911 Museum in New York City - We Will Not Forget

I really like the quote on the wall of tiles (each one slightly difference color, one for each victim) as it applies to victims of any tragedy. It is fitting at the 9-11 museum, and it would be fitting at almost any other honorarium to victims.

 I wanted to share a few pictures as it’s a relatively new museum. My next stop is Washington, D.C. where will visit the United States Holocaust Memorial Museum and take a look at Henry’s original documents and photos that I haven’t seen in ten years (has it really been that long?)

As I walked through the 9-11 museum, I couldn’t help thinking about how other museums remember and honor their victims. In this particular setting, there are reflecting pools above ground at the sites of the two towers; in the middle water flows into a square with seemingly no end. The significance becomes clear when you visit the museum, which is all underground, in the ground floors of where the towers stood (the equivalent of the shopping and train stations that were there before.)  Directly underneath the square reflecting pool is the room of ‘remembrance’ where four walls are covered floor to ceiling with color 8×10 photos of each victim.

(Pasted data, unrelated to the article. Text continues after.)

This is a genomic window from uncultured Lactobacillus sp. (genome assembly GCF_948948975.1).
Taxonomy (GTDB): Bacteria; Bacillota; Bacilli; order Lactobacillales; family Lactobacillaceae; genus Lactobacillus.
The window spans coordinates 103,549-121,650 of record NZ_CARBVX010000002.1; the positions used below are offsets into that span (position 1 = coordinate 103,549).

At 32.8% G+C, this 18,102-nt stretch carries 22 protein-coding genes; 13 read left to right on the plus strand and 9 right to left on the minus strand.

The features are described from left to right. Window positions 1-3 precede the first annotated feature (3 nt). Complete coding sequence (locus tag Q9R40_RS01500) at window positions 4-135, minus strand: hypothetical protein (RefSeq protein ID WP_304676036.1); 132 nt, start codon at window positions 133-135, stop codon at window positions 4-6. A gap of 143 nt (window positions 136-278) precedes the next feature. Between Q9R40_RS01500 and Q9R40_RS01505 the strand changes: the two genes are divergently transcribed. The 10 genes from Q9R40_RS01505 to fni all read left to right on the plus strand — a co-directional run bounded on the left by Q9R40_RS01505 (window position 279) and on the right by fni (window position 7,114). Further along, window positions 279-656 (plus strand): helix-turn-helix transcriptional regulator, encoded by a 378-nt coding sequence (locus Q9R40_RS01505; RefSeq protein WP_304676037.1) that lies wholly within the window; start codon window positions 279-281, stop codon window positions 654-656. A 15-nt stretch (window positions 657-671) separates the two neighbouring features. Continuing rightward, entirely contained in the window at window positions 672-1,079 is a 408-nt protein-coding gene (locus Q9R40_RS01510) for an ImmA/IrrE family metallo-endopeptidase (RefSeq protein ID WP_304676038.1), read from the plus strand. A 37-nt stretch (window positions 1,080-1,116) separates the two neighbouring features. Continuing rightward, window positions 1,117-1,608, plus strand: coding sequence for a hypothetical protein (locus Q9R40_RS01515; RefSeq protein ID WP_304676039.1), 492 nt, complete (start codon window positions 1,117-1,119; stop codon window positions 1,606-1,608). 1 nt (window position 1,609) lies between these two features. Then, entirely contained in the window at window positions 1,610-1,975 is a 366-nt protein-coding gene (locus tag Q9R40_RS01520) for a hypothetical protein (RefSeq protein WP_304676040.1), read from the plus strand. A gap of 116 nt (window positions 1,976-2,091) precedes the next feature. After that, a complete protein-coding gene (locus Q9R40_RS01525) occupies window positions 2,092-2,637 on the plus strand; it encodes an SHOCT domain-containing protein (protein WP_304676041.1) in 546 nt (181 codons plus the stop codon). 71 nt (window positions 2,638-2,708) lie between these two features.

I think it’s significant that the photos are in color – it’s current, it’s recent, it’s still raw. The museum strategically leaves tissue boxes around the room and there are escorts to help anyone out who may be overcome with emotion. 

I was doing fine until the last room where they get into the audio from the day, the phone calls, the radio calls. The one that left the lasting impression on me was the message at 8:58 am from a husband on the 102nd tower to his wife after seeing the first tower. Something like ‘Honey, it’s really bad, you won’t believe it, but I’m ok.’  Four minutes later he calls again to say something like “Honey, they’ve given us an all clear here in the second tower, so we’re safe here. But I have to go.”  Minutes later the second tower collapsed. 

Photos – by author; Twisted metal is a beam broken at the exact point where one of the planes hit.

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